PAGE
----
Dr. Shazia Asim
Adequate nutrition and a healthy productive population are increasingly recognized not only as resulting from but also as an important condition for poverty reduction as well as economic and social development. Improvements in family diets and children’s nutritional status globally are thus vital for achieving the economic development of any country which may contribute in eradication of poverty and hunger. Dairy in general, and fresh milk in particular, are important components of such diet.
Growing consumption of dairy and other livestock products is bringing important nutritional benefits to large segments of the population of developed and developing countries, although many millions of people in developing countries are still not able to afford better-quality diets. Number of studies have been conducted on the role of animal source of food, including milk, in the diets of children in low-income countries. Some of these studies even find strong associations among young children in dairy-producing households as they are typically taller than children from non-dairy households. Still other studies have shown that increasing access to dairy products can be extremely beneficial to the nutrition and long-term health of children. Thus dairy products have a range of nutritional and physical characteristics that make them an almost ideal and wholesome food for growing kids.
Undernourished children in poor countries are often deficient in foods rich in high-quality proteins comprised of essential amino acids that constitute the building blocks for linear growth and cognitive development. This deficiency may lead to stunting which has been definitively linked to a variety of ills in developing nations, causing childhood mortality, increased risk of diseases, lower cognitive performance, which translates into lower educational success and less likelihood to escape poverty. All of it leads to a massive drain on society. But it doesn’t have to be that way. With the right nutrients and care early on in life, a child’s brain and body are able to grow to their full potential.
Dairy milk is reported to be the most widely-used nutrient-dense food for infant and young child feeding. US Dairy Export Council, Dairy Management Inc. and other partners internationally—supports dairy as a key part of the nutritional solution to stunting and establishes dairy’s superiority over alternative sources of proteins. Dairy has a higher digestibility-corrected amino acid score ( meaning that these amino acids not only fulfil the requirement of humans’ nutritional needs but are also easily digestible) than any other food and is particularly useful at closing amino acid gaps in the cereal-based diets prevalent in countries like Pakistan. The components of milk that are thought to be particularly important to supporting child growth are protein, minerals and lactose. Milk is an excellent source of all the essential amino acids including lysine which is often limiting in plant/cereal based diets. The protein fraction contains peptides and other bioactive factors that may have specific effects not only on growth but recovery from under nutrition as well. Dairy is also dense in calories, fat and various micronutrients (vitamin A and B12), as well as being exceptionally rich in calcium, which contributes to bone length and strength. Calcium deficiency due to low dairy diets has been linked to nutritional rickets and stunting in children. Milk can also be an important source of zinc in children at risk for micronutrient deficiencies and consequently repeated infections. Finally, the density of multiple macro- and micronutrients in dairy products – as well as their taste, makes them ideal for infants and young children with small stomachs incapable of consuming large quantities of lower density foods in the household diet.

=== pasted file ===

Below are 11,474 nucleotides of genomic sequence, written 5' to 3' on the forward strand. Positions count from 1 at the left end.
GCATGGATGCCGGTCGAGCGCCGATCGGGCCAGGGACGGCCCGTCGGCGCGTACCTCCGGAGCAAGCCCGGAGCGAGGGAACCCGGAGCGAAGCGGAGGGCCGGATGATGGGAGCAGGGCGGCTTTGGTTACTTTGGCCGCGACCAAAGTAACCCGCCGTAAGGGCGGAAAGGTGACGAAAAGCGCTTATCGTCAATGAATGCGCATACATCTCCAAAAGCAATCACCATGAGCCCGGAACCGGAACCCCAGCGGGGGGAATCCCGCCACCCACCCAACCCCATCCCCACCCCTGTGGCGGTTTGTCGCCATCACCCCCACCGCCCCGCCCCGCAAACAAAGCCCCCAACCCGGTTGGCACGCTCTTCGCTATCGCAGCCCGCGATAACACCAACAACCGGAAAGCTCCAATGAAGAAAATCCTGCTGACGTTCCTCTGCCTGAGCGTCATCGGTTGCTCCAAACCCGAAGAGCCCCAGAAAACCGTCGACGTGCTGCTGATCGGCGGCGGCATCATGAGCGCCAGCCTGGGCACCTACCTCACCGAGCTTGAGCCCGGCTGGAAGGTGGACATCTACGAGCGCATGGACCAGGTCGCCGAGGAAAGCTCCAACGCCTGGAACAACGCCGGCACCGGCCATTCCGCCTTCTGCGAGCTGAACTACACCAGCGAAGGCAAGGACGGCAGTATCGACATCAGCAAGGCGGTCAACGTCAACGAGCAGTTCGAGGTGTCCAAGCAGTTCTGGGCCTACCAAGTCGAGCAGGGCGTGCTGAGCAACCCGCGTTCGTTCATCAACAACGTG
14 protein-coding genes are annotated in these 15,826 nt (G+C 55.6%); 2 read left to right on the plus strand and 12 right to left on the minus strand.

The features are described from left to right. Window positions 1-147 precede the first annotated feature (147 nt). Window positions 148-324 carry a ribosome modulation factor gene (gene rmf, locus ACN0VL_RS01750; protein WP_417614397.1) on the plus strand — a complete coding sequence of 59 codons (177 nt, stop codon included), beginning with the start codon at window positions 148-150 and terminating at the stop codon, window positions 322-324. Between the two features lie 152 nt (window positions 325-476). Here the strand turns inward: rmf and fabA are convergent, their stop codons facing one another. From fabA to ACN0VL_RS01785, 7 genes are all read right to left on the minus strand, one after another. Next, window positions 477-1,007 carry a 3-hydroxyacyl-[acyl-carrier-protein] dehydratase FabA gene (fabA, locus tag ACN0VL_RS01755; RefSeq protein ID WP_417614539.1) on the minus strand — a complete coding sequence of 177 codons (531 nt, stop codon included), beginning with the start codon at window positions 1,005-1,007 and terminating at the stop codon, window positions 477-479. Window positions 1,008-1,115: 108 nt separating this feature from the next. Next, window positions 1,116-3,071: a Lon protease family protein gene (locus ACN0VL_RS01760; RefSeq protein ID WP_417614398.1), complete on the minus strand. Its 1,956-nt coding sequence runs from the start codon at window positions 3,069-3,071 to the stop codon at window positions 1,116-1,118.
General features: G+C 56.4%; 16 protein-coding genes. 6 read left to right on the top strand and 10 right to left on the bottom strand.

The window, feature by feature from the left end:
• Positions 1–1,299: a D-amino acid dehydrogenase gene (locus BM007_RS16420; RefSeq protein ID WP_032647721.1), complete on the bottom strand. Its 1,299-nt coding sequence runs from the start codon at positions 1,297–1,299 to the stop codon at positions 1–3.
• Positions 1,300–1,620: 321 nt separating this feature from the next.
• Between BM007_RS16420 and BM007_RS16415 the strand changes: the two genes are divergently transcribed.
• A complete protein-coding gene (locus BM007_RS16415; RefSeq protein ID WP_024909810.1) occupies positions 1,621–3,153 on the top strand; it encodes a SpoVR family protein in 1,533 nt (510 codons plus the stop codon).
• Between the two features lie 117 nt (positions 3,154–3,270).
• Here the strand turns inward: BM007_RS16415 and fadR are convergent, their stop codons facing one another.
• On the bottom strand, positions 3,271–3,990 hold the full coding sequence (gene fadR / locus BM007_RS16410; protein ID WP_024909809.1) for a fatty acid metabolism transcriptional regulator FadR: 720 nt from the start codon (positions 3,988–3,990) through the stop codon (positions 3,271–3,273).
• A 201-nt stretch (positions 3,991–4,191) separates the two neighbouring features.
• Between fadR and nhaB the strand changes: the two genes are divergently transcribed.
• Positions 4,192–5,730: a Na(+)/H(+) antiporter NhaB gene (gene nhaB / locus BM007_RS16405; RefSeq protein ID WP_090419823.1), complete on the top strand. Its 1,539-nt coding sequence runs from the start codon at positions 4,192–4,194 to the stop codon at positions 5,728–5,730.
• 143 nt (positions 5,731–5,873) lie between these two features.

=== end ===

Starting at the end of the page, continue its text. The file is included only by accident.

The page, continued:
Childhood undernutrition is increasingly recognized as a significant global health problem and a major constraint to economic development. The critical window for adequate child growth and cognitive development is between conception and 24 months of age and hence many recent international nutrition initiatives focus on the first 1000 days. Milk and dairy products as nutrient dense sources of macro and micronutrients play a key role in healthy human nutrition and development throughout life, especially in early age and childhood.
In Pakistan, undernutrition is a major public health concern and an important underlying factor for the high infant and under 5 mortality rate. Undernutrition is common among all sections of the Pakistani population, but is of greatest consequence in young children leading to stunting. For this reason, milk can play an important role in the diets of young children in populations with a very low protein and fat intake, where the availability of other animal-source foods is limited. There is a strong need to implement programs for education and awareness about timely and adequate consumption of safe milk on regular basis, especially in early years of life. In the current age electronic and social media must play a crucial role to serve this purpose for a healthy prosperous nation. Lastly government and other stakeholder should effectively use these resources to disseminate knowledge about safe hygienic milk, importance of packaged pasteurized milk and hazards of loose milk and this must be an ongoing project.
—The writer is an associate professor of Pharmacology at a private medical college in Lahore